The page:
Dumbledore may speak of the statue at the Ministry of Magic with disdain, but he truly does support inequality and division just by supporting this outdated system.
20 He Allows Snape To Harm His Students
No matter how much Albus Dumbledore trusts Severus Snape or relies upon him for sensitive intelligence missions, he has no reason to allow the bully to take out his frustrations on his students. Snape doesn't only bully Harry and his friends but many other students, proving that while he might have some heroic qualities he's ultimately an insecure jerk who picks on children. What adult does that?
Just as importantly, what adult allows their staff to behave in such a manner toward children? And how could Dumbledore ever expect the children in his school to fight toward wizard equality and peace when they're being taught to bully by their own professor every day?
19 He Locked Sirius Up In A Home He Hated
Dumbledore sure seems to enjoy traumatizing people who were abused as children. Not only did he make Harry stay with the Dursleys all those years, but he also enforced the rule that Sirius Black remain in his disliked childhood home, Number 12 Grimmauld Place, where he had nothing but bad memories. Dumbledore had to have known not only an alternate location, but that using this option would definitely put Sirius in danger.
Why not send Sirius to any Order location abroad? Surely there were locations in France, the Americas and elsewhere. He would have been better off sending Sirius on global missions than keeping him cooped up in that house.
18 He Totally Missed Voldemort On The Back Of Quirrell's Head
How on earth did Dumbledore miss Lord Voldemort's presence residing on the back of his own Defense Against the Dark Arts teacher? No reason was ever really given for Quirrell's turban, and between him wearing that at all times, his sketchy behavior and his obvious refusal to ever touch Harry Potter, how did no one, particularly Dumbledore, ever suspect him?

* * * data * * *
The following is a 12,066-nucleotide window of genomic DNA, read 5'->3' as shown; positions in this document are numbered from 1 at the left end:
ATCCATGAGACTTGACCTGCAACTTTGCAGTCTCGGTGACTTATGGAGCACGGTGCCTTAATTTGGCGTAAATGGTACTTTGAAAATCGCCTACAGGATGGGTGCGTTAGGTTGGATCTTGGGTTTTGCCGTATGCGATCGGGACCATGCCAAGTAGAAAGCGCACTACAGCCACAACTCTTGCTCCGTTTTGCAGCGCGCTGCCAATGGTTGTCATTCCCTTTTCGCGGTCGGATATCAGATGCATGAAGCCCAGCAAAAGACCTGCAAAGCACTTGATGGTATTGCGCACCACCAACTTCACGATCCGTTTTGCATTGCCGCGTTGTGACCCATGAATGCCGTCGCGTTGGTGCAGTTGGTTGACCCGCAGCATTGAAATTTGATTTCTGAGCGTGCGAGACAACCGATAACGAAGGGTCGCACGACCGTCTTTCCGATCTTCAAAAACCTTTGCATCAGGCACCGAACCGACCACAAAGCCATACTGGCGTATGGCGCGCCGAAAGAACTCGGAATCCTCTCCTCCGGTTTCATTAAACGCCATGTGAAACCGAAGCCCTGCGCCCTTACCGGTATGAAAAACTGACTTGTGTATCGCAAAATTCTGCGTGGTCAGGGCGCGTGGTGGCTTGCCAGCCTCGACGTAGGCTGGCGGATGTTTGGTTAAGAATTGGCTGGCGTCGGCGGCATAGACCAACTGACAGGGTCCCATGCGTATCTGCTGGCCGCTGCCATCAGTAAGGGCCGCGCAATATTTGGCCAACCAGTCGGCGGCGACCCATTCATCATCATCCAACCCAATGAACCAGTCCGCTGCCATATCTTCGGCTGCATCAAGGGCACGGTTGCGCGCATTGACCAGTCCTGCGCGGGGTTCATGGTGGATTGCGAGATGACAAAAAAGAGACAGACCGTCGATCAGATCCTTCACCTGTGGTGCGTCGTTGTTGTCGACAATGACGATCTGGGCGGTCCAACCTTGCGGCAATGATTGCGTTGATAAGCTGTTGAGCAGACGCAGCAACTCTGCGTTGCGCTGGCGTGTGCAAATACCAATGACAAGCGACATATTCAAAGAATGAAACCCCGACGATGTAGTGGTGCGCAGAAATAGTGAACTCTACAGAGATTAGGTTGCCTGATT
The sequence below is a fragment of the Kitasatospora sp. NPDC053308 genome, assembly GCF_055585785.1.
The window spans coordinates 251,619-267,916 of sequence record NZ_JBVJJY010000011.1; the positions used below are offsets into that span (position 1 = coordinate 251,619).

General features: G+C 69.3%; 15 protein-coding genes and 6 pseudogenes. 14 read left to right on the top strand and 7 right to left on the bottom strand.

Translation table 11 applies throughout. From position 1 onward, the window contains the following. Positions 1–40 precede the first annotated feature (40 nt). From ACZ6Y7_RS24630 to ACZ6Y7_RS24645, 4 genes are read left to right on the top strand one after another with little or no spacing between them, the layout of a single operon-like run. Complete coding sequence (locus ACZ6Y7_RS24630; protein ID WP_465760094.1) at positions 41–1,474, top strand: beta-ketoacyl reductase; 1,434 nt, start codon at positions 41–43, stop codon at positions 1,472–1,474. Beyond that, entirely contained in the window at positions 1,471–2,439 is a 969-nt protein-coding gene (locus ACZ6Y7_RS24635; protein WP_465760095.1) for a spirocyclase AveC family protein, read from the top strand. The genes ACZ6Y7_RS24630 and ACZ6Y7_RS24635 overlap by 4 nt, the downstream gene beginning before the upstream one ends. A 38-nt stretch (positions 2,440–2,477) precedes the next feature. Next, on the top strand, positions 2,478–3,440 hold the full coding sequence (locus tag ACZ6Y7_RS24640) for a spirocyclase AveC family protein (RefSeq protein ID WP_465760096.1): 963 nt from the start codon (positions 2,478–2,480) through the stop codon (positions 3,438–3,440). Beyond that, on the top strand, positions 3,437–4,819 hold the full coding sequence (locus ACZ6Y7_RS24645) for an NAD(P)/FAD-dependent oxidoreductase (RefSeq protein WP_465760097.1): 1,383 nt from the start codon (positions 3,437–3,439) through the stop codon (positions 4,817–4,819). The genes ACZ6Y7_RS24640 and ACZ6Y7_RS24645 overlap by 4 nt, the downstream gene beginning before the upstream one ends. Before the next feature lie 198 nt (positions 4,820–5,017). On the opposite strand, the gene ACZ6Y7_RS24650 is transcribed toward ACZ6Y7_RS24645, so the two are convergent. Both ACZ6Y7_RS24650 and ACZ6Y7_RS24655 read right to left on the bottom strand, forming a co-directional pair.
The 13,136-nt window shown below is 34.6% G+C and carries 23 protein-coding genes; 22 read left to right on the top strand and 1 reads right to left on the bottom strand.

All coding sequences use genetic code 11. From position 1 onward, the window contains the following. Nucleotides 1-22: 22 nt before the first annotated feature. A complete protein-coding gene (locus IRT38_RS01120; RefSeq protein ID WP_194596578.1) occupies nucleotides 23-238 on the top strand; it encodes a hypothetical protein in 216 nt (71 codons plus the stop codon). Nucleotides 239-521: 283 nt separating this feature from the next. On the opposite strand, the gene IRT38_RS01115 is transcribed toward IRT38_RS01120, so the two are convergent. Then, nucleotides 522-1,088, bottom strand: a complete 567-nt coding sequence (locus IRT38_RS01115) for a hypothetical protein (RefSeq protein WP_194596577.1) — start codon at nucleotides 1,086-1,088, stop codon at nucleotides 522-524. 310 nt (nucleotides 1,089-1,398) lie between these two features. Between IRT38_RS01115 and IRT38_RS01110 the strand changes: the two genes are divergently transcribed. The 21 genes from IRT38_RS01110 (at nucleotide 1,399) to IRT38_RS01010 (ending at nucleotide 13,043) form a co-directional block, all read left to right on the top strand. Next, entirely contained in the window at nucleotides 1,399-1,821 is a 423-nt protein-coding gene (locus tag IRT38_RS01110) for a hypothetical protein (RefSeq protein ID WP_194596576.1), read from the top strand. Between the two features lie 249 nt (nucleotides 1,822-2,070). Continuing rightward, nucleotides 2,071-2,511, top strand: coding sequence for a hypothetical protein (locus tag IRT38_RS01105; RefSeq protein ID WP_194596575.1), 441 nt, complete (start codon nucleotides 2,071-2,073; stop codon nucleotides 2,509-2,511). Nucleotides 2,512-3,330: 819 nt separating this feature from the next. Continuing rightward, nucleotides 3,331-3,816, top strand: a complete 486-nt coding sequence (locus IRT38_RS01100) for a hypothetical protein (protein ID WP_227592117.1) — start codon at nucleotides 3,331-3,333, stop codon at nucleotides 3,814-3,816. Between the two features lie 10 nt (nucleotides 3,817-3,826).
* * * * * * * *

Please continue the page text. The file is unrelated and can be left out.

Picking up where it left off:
Snape was the most obvious red herring in the series, and he even turned out to be the anti-hero in the end. For someone known to see so much, Dumbledore should have seen that something was up with Quirrell.
17 He Didn't Act Against Tom Riddle After Witnessing It All With Grindelwald Firsthand
We can criticize how Dumbledore stood back and let his ex-boyfriend cause a horrific wizarding war without doing anything. We also have to wonder why he didn't take Tom Riddle down sooner after having witnessed it all happen with Grindelwald. Surely he saw the exact same dangerous cunning and hate in Tom Riddle's heart as he did in Grindelwald's?
Dumbledore makes it clear that he had misgivings about Riddle, so why didn't he do anything to prevent the young man from becoming Voldemort? From better counsel to catching Riddle in the act of his many dark deeds, it seems as if Dumbledore should have been able to nip this dictator in the bud.
16 He Plays Favorites
Dumbledore isn't a great person to have in charge because he tends to play House favorites. We ignore, or even cheer, when he awards random points at the end of the year to help Gryffindor win the House Cup once Harry's joined the House, which is just ridiculous after a year of intense hard work on behalf of all of the Houses.
Some could argue that he's balancing the scales that Snape has unfairly tipped, since he tends to take points away from whoever he feels like, but he only gives them to Gryffindor, proving that he chooses favorites.
15 He Requires Permission Slips For Hogsmeade But Not Quidditch
Why on earth would you need a permission slip to travel to a relatively safe community of wizards to buy candy and gag jokes when you don't even need one to play a sport so dangerous that your life is threatened every time you play it? The fact that Quidditch is allowed at all at Hogwarts is dubious. Merlin's beard, there are schools that have banned dodge ball after too many accidents, yet here's an opportunity to throw a bunch of underage wizards into the air, often in poor conditions, and hurl unpredictable, dangerous bludgers at them.
You're too young to Apparate, kid, but you can play Quidditch. What is Dumbledore even thinking?
14 He Left Harry On A Doorstep
Who just leaves a baby on a doorstep, especially post-1930? When Hagrid safely brings a slumbering Harry Potter to Little Whinging, Sirius Black's motorbike is really the least of our worries. Even Professor McGonagall questions Dumbledore's methods here, but we're meant to see him as a sagacious wizard who knows exactly what he's doing.